Some people used to snap the needle off a syringe and insert that with a Kelly clamp, but there was an incident and now that's not allowed...:smackingf

  9. by   nurseiam
    I am pretty good at IV's but suck at drawing labs via butterfly.

    My trick to a good IV start is when you see flash use your nail to Gentley dislodge the hub off the needle just enough to cover the sharp point of the needle then advance the cath. If you are using a tourniquet remove that before you attempt to flush.
  10. by   elizabells
    Quote from dawngloves
    Yeah, guess who got stuck with a needle someone had left in a bed??

    And I know *I* didn't leave it there, seeing as it was my second day on the job and I'd never drawn labs...
  11. by   Laughs-a-lot, RN
    Luckily I am pretty good at IV's. Being said I think that for whatever reason some people just aren't and should feel no shame in asking someone else to help them out. Everybody has different strengths and weaknesses. I do know that I prefer to be sitting in a chair at the bedside when I start an IV because I feel I have more control. I am not leaning over them, I can have the bedside table right next to me, with everything ready to go and more easily rest the pt extremity on the bed or table in front of me. Also I have found that when using the sterile surg gloves they are thinner and fit more snugly giving me better control. And finally, when you are ready to advance the cath, go slowly, you can feel where it's going and you have control. Many time just by taking my time to feel it and insert it slowly, I am told, oh wow that didn't even hurt. There is also like a chain of command goig on in my unit, I know if I can't get this stick I go to either this person or that one.
  12. by   Mimi2RN
    Try flushing the Insyte with saline before the IV start. That may give you a better clue that you are in the vein. Another idea, go in over the vein, instead of to the side. Have another nurse that usually gets them hold and tape. It helps to have someone who is willing to teach, not just to jump in to do it for you.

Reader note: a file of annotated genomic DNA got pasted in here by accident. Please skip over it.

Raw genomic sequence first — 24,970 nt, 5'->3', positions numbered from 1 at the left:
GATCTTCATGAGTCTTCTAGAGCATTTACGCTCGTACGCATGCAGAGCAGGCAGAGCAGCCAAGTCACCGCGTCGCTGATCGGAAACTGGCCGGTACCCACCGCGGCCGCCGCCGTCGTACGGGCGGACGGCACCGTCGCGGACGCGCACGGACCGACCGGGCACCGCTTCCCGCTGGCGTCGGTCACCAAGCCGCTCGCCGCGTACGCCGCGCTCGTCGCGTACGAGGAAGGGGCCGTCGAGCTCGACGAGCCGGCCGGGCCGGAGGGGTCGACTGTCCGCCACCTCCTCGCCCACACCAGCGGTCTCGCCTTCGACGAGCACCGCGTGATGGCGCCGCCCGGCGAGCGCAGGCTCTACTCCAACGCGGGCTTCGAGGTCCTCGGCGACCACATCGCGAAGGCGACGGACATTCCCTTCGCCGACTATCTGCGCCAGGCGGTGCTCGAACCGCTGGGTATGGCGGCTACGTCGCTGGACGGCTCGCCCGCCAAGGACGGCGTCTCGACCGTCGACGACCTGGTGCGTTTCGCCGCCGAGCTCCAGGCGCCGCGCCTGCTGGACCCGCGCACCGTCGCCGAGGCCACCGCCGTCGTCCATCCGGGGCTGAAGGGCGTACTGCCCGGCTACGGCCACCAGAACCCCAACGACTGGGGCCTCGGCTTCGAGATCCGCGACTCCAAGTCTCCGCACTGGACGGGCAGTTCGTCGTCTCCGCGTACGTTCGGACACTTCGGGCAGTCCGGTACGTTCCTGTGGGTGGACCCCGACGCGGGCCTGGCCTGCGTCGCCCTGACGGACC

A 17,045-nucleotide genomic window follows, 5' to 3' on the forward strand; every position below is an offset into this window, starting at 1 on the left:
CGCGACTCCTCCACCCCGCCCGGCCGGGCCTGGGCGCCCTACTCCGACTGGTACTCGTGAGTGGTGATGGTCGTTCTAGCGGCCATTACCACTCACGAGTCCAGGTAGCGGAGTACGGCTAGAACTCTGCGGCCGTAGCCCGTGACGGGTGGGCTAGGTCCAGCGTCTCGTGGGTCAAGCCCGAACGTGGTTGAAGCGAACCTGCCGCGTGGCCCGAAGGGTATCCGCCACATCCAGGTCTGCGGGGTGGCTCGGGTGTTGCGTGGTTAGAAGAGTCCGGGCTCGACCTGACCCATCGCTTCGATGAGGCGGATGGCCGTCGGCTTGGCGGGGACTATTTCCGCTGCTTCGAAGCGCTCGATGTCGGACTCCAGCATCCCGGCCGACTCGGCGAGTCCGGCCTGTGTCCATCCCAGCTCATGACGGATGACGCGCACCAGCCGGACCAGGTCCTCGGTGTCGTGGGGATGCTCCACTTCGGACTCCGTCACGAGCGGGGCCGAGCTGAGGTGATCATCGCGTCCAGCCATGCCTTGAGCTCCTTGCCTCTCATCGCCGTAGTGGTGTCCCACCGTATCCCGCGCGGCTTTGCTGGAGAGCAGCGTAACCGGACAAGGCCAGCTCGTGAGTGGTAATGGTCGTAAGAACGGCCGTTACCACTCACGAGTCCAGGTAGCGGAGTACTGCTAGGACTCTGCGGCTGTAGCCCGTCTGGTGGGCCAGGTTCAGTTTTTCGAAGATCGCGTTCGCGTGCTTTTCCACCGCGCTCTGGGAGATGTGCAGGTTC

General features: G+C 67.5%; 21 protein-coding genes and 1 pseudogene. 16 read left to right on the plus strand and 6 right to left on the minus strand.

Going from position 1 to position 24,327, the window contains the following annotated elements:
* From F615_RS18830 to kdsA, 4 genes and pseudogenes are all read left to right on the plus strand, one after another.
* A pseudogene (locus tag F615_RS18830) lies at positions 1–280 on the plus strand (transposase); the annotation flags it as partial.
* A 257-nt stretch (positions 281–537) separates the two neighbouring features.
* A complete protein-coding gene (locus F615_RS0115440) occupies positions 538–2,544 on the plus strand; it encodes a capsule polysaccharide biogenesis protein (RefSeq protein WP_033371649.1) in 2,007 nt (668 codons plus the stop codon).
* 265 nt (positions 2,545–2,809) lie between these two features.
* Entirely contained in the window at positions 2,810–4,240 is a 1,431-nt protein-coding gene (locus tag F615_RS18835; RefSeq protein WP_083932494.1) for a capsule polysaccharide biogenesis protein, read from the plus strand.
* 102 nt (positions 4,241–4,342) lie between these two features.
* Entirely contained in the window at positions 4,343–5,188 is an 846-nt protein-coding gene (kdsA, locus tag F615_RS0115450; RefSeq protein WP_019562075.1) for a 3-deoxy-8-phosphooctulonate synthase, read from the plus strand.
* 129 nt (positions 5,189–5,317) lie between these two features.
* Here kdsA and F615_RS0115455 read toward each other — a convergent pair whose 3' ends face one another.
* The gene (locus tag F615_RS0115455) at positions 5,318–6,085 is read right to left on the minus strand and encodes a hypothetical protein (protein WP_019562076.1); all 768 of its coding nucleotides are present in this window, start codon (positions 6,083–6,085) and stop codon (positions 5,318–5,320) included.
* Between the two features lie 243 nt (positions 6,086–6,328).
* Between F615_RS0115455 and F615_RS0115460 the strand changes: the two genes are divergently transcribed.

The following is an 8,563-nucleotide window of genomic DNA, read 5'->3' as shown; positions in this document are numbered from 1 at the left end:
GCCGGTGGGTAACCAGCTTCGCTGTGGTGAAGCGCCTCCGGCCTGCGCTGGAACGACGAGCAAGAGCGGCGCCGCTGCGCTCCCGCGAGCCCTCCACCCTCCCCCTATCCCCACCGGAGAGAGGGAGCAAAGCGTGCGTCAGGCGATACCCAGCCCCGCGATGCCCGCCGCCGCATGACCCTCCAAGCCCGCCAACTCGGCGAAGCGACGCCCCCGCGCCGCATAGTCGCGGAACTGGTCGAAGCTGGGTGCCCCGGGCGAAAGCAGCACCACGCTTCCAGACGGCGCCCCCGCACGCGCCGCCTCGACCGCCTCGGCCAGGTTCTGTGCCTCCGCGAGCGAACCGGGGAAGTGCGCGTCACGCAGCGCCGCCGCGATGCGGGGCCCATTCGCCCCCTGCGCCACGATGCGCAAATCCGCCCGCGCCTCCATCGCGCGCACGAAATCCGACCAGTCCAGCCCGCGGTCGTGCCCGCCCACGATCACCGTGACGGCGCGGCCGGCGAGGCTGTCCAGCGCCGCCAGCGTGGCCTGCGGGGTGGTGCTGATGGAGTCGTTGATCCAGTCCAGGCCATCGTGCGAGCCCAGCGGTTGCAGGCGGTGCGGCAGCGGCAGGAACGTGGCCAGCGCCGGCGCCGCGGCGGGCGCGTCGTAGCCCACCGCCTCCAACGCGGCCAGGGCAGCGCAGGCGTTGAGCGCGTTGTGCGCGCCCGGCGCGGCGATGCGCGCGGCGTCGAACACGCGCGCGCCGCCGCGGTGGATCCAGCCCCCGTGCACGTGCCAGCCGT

Sounds like you need practice, ask other nurses if you can do their IV starts. I like to work with our new nurses, unless I know it's going to be a difficult stick on a baby with no veins left.

    Good luck!
  13. by   nursecave
    With the BD's it is somewhat helpful to twist the angiocath(take the wing and spin completely around) around the needle to loosen it up a little. When we went to those years ago the company rep recommended that. Also, stick just below where you see the vein well, and just off to either side of the vein. I am a newbie in NICU, but those tricks have helped. The twisting the angiocath part I learned in adult nursing.
  14. by   prmenrs
    I use the old Jelcos ONLY! Can't get the hang of the safety caths. I really hate the ones w/the clip on the end--got one in a 500 gram kid, went to pull the stylet out, the whole thing came out! :angryfire:angryfire

    Lately, I've had a hard time hitting anything, my hands shake a bit too much. But, here are my tips: Go in slowly, when you get a flash, push the catheter forward a little (maybe 1-2 mm), then pull the stylet back slowly as you advance the catheter. Don't pull the stylet all the way out till you have more of the catheter in--there's not enough strength in the catheter, it'll kink, and then it's pretty much over. If you miss, pull back slowly, if you see blood, pull the stylet out, and try and "float" it in w/your flush--someone else gently flushes while you try to advance. Works once in a while.

    If you have a big NB fighting you, have someone start feeding him/her/it, or use Sweetease. Swaddle (tightly!) all but the desired extremity. Use a rubber band for a tourniquet (or non latex type rubber band).

    Need I mention appropriate prayers to the holy person of your choice never hurt!!